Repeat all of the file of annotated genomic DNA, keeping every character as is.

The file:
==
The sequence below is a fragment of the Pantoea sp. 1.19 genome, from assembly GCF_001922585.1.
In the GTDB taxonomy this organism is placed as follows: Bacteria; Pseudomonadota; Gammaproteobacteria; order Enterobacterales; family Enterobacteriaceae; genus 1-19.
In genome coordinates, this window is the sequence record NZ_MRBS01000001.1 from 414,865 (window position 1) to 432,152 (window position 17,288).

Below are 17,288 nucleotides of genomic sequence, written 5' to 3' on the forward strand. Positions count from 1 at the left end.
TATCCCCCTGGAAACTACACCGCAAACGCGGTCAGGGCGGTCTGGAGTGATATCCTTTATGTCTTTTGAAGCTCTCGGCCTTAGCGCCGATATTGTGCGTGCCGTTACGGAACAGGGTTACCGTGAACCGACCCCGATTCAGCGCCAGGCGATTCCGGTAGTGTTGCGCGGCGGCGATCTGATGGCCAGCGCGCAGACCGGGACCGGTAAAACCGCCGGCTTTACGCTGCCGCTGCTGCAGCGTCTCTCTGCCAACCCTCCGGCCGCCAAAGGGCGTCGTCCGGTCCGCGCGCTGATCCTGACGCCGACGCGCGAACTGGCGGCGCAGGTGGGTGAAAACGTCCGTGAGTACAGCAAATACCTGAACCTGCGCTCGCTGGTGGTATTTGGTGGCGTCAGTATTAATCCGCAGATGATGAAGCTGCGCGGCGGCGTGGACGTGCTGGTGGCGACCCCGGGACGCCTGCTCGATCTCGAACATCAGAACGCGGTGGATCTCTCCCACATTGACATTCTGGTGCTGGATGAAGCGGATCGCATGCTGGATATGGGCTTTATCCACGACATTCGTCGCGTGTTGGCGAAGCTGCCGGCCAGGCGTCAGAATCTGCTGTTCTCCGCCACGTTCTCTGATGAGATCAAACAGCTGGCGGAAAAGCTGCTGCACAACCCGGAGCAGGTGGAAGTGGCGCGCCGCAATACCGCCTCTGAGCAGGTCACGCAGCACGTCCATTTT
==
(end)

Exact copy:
The sequence below is a fragment of the Pantoea sp. 1.19 genome, from assembly GCF_001922585.1.
In the GTDB taxonomy this organism is placed as follows: Bacteria; Pseudomonadota; Gammaproteobacteria; order Enterobacterales; family Enterobacteriaceae; genus 1-19.
In genome coordinates, this window is the sequence record NZ_MRBS01000001.1 from 414,865 (window position 1) to 432,152 (window position 17,288).

Below are 17,288 nucleotides of genomic sequence, written 5' to 3' on the forward strand. Positions count from 1 at the left end.
TATCCCCCTGGAAACTACACCGCAAACGCGGTCAGGGCGGTCTGGAGTGATATCCTTTATGTCTTTTGAAGCTCTCGGCCTTAGCGCCGATATTGTGCGTGCCGTTACGGAACAGGGTTACCGTGAACCGACCCCGATTCAGCGCCAGGCGATTCCGGTAGTGTTGCGCGGCGGCGATCTGATGGCCAGCGCGCAGACCGGGACCGGTAAAACCGCCGGCTTTACGCTGCCGCTGCTGCAGCGTCTCTCTGCCAACCCTCCGGCCGCCAAAGGGCGTCGTCCGGTCCGCGCGCTGATCCTGACGCCGACGCGCGAACTGGCGGCGCAGGTGGGTGAAAACGTCCGTGAGTACAGCAAATACCTGAACCTGCGCTCGCTGGTGGTATTTGGTGGCGTCAGTATTAATCCGCAGATGATGAAGCTGCGCGGCGGCGTGGACGTGCTGGTGGCGACCCCGGGACGCCTGCTCGATCTCGAACATCAGAACGCGGTGGATCTCTCCCACATTGACATTCTGGTGCTGGATGAAGCGGATCGCATGCTGGATATGGGCTTTATCCACGACATTCGTCGCGTGTTGGCGAAGCTGCCGGCCAGGCGTCAGAATCTGCTGTTCTCCGCCACGTTCTCTGATGAGATCAAACAGCTGGCGGAAAAGCTGCTGCACAACCCGGAGCAGGTGGAAGTGGCGCGCCGCAATACCGCCTCTGAGCAGGTCACGCAGCACGTCCATTTT